“The good thing about biometrics is that people are relieved from the responsibility of designing and remembering a strong password – you don’t have to remember your fingerprint, it’s a part of who you are.”
– Dr. Mikhail Gofman
The term Biometrics is derived from two Greek words – ‘Bio’ meaning life and ‘metric’ meaning to measure. It is a technology that can measure and analyze people’s unique physical and behavioral characteristics. It is mainly used for identifying or granting access control to those who are under surveillance.
Types of biometric identifiers
It is broadly classified into two categories – Physiological identifiers and Behavioral identifiers.
Physiological identifiers are based on the measurements of certain parts of the body. It includes hand geometry, iris recognition, facial recognition, retina scanning, DNA matching and so on.
Behavioral identifiers are related to the unique ways in which individuals act. Some examples include signature keystrokes, gait, typing patterns and voice.
How does it work?
Biometric verification has become a conventional authentication process in many corporate firms, educational institutions, and public systems. Apart from being a means of security, it is a convenient process too since there are no security tokens to carry or passwords to remember.
A biometric system mainly includes:
- A reader or scanning device which captures the biometric data from a person
- Software that converts the scanned data into a digital format, and compares the new input with the stored data
- A database which securely stores the users’ biometric data
Advantages of Biometrics
- It is challenging to duplicate since biometric factors such as fingerprints are unique for each person.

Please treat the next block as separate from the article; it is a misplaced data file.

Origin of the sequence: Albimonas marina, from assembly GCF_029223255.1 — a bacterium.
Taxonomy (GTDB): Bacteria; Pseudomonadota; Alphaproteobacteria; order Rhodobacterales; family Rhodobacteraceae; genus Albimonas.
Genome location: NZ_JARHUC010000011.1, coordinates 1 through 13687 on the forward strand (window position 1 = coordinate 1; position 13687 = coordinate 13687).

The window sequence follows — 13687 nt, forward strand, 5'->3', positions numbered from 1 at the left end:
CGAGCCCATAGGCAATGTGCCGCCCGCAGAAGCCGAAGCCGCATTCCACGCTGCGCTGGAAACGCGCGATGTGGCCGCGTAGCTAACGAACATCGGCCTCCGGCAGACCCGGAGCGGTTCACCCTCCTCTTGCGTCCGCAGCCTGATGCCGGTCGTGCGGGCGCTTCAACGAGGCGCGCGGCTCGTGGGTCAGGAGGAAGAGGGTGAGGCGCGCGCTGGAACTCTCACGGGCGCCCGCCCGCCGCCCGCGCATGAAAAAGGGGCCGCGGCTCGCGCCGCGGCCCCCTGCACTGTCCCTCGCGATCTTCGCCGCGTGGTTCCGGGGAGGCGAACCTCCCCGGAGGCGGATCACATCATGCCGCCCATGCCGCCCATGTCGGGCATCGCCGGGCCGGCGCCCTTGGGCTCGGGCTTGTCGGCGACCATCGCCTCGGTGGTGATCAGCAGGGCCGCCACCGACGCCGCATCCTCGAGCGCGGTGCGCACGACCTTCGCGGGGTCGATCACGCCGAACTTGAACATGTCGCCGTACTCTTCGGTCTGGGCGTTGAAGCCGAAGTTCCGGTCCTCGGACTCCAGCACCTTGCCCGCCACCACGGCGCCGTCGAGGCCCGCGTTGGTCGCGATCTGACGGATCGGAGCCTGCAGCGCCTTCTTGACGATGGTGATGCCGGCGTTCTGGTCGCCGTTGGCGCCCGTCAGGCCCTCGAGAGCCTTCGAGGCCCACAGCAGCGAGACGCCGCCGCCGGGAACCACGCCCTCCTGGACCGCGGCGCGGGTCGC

- It offers strong accountability and authentication.
- Fingerprint recognition, voice and retina scanning are more comfortable options when compared to password-based authentication.
- It is non-transferrable like passwords.
- Behavioral biometrics can be used along with physiological identifiers to enable two-factor authentication.
Challenges associated with Biometrics
- If a server storing biometric data is hacked, crucial information of each user can be stolen which can lead to dire consequences.
- If the scanning device fails to capture data accurately, it can lead to failure of the system and reject an authorized person or accept an unauthorized person.
- May not be accepted by those who see this technology as privacy-invasive.
- Involves high costs and complexity in setting up the systems, integrating security programs, storing and managing the data.
Biometrics represents an evolving and cutting-edge security technology. Before implementing it in an organization, it is vital to have a thorough understanding of its strengths, limitations, and mode of operation. This can help take necessary measures to prevent loopholes that may facilitate fraud.
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